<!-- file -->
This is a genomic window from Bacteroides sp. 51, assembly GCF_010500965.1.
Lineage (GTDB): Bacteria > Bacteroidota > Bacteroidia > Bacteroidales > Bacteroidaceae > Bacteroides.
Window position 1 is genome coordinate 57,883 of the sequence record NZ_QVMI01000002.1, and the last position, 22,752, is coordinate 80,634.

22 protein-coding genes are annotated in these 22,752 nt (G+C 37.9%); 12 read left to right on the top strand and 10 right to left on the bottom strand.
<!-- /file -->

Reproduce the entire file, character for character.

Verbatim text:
This is a genomic window from Bacteroides sp. 51, assembly GCF_010500965.1.
Lineage (GTDB): Bacteria > Bacteroidota > Bacteroidia > Bacteroidales > Bacteroidaceae > Bacteroides.
Window position 1 is genome coordinate 57,883 of the sequence record NZ_QVMI01000002.1, and the last position, 22,752, is coordinate 80,634.

22 protein-coding genes are annotated in these 22,752 nt (G+C 37.9%); 12 read left to right on the top strand and 10 right to left on the bottom strand.